Glucagon-like peptide-1 (or GLP-1) is a metabolic hormone found in both the venom and the gut of one of the most wonderful and unique creatures on our planet - the platypus. Turns out, it stimulates the release of insulin.
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Humans have relegated insects to the lower levels of the cognitive totem pole, but scientists are increasingly showing it's a mistake to underestimate invertebrate intelligence. As a case in point, new research by French and Australian researchers suggests honey bees understand the concept of zero - a rare and complex capacity shared by an exclusive group of animals.
The black-tailed dusky antechinus and silver-headed antechinus were only discovered in 2013, and the tiny marsupials quickly became known for their sex lives, which well, to call it "rough" would be an understatement, considering the male generally dies immediately afterwards.
Now they are now officially endangered - but don't blaming the rooting just yet.
It's not just about your data - getting off Facebook can also reduce your stress levels, according to the latest study from a University of Queensland research team. You don't even have to quit forever to see the benefits, either.
But, there's a catch - and this study, which involved people giving up the Minions-meme sharing platform preferred by Aunts everywhere for less than a week - had a surprising mixed bag of results.
In quantum technology, information is carried on quibits, single photons. For the quibits to be actually useful in quantum technologies, though, they need to be produced by Single Photon Emitters that work at room temperature (it's just practical, really) and at telecom wavelength (the most efficient way to transfer information via optical fibres) all at once.
It wasn't easy, but they've done it. Those plucky Australian Scientists have gone and done it. And they did it using a material found in DVDs.
At the CSIRO's Radio-Quiet Zone, on Wajarri Yamatji country in outback Western Australia, a team of Australian and International researchers just found signals from 13.6 billion year old stars.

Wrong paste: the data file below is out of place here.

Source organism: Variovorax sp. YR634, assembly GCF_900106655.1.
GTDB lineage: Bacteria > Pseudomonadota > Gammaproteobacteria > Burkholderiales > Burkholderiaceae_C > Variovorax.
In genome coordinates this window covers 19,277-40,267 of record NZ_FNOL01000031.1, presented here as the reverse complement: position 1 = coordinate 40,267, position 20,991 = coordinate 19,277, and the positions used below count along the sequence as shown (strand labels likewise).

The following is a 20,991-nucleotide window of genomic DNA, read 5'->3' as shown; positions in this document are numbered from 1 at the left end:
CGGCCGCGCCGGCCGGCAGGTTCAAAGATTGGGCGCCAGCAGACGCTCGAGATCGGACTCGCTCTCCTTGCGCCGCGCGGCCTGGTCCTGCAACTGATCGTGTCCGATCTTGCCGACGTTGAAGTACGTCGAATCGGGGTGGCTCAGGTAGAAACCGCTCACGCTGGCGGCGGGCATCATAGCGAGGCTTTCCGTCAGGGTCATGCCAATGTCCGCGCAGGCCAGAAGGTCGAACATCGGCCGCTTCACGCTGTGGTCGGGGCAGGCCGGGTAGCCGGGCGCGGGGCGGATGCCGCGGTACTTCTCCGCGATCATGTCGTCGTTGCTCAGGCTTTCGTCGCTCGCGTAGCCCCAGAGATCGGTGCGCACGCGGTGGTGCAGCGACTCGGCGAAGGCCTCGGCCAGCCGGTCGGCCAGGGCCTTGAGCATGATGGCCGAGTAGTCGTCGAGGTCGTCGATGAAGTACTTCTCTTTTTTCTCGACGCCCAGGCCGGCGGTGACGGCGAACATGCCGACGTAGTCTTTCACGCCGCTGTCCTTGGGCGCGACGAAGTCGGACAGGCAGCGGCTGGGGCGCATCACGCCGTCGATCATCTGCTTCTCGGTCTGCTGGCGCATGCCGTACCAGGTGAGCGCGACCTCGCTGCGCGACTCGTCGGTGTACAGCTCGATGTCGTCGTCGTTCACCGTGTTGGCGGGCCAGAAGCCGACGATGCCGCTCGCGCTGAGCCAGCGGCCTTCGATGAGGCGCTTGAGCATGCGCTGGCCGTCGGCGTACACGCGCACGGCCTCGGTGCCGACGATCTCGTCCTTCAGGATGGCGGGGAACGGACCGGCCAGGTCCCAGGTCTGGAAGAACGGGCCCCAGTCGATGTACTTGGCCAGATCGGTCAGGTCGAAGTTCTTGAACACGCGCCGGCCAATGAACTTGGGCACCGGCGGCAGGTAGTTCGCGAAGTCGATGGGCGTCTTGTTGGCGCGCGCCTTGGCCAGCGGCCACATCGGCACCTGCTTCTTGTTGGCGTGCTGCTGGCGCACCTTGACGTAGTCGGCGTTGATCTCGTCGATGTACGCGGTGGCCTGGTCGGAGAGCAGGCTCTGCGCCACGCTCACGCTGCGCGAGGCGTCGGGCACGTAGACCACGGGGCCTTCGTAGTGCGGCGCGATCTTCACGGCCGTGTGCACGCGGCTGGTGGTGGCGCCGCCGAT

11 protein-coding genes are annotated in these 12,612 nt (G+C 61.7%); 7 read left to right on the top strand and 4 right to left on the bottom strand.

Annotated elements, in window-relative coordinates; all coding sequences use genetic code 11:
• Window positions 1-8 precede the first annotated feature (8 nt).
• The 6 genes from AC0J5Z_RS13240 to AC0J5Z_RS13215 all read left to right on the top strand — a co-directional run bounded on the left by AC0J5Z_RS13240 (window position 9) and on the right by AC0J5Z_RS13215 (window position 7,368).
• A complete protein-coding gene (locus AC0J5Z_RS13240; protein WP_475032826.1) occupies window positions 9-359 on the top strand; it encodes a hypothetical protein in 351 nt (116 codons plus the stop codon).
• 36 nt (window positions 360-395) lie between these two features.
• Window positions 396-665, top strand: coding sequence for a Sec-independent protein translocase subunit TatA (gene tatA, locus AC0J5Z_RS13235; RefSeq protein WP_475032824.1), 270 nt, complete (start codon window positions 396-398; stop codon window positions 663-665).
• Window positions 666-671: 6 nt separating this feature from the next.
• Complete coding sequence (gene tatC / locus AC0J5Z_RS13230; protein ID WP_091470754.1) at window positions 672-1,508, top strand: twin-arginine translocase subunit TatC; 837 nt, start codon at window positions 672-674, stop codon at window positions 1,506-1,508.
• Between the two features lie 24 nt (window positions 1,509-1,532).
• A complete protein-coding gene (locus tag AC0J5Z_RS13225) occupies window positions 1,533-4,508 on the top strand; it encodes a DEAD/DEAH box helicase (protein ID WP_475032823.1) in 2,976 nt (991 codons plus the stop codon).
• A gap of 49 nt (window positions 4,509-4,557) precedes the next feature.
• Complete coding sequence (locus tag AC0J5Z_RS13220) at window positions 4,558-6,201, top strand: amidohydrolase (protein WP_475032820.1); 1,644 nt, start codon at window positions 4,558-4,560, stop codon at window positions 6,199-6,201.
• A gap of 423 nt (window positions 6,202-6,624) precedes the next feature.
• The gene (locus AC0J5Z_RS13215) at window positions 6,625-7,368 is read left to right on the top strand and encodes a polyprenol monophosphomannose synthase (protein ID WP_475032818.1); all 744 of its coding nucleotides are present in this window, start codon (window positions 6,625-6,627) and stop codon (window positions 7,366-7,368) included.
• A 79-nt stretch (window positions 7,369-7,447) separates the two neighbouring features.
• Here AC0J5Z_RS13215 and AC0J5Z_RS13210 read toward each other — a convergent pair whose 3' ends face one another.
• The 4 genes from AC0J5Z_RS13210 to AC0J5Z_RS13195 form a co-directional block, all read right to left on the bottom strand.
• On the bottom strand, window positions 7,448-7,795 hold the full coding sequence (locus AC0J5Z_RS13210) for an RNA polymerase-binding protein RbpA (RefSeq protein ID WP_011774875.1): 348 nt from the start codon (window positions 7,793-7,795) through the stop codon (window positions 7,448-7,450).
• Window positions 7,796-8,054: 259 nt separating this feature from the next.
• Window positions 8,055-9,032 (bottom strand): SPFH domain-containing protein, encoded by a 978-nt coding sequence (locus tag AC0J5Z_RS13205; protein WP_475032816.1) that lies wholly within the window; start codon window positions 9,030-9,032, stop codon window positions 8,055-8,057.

But what does this discovery mean, exactly? We asked the experts.
At the CSIRO's Radio-Quiet Zone on Wajarri Yamatji country in outback Western Australia, a team of International researchers have found signals thousands of times fainter than the background radio noise.
These signals are far from common - they come from the formation of stars 13.6 billion years ago.
A team of international and Australian researchers say that even if every nation on the planet meets Paris Climate Agreement Targets for emissions, it won't stop seas levels from rising.
By 2300, we're looking at global rise of 0.7 to 1.2 metres, no matter what. But that doesn't mean we should scrap the agreement, not at all. Because for every five years we delay meeting the set targets, you can add another 20 centimetres to those levels, according to the study.
But what do the experts have to say?
Take a smartphone, any smartphone, and turn it into a microscope. It's an innovation that has huge potential to put science in the hands of everyday Australians, as well as making remote and field work a whole lot easier.
A team of researchers at the ARC Centre of Excellence for Nanoscale BioPhotonics have gone and done it - creating a 3D printable "clip-on" that anyone can use.
Australian Scientists studying at the International Centre for Radio Astronomy Research just found out something pretty cool. Turns out the Andromeda galaxy, which is our Milky Way's closest neighbour, is around the same size.
See we used to think Andromeda was up to three times larger than the Milky Way, and that one day it would engulf us entirely. Fun times! But we now have fodder for a rivalry that can continue for another few billion years or so.
University of Newcastle and Hunter Medical Research Institute researchers just changed the game for future cancer research.
Together they have created "The Virtual Biobank" - a world first platform hosting 3D copies of human cancer tissues. With tissue samples digitised, it means everything is accessible for researchers whenever they need it, wherever they are.
Qubits are the "building blocks" of quantum computers. They are also highly unstable - and that means lots of errors.
Enter Australian Scientists: who are smashing it on every level when it comes to quantum computing advancements. Of course, they have found a "quantum hack" - a way to modify qubit surface codes, improving quantum error correction by up to four hundred per cent.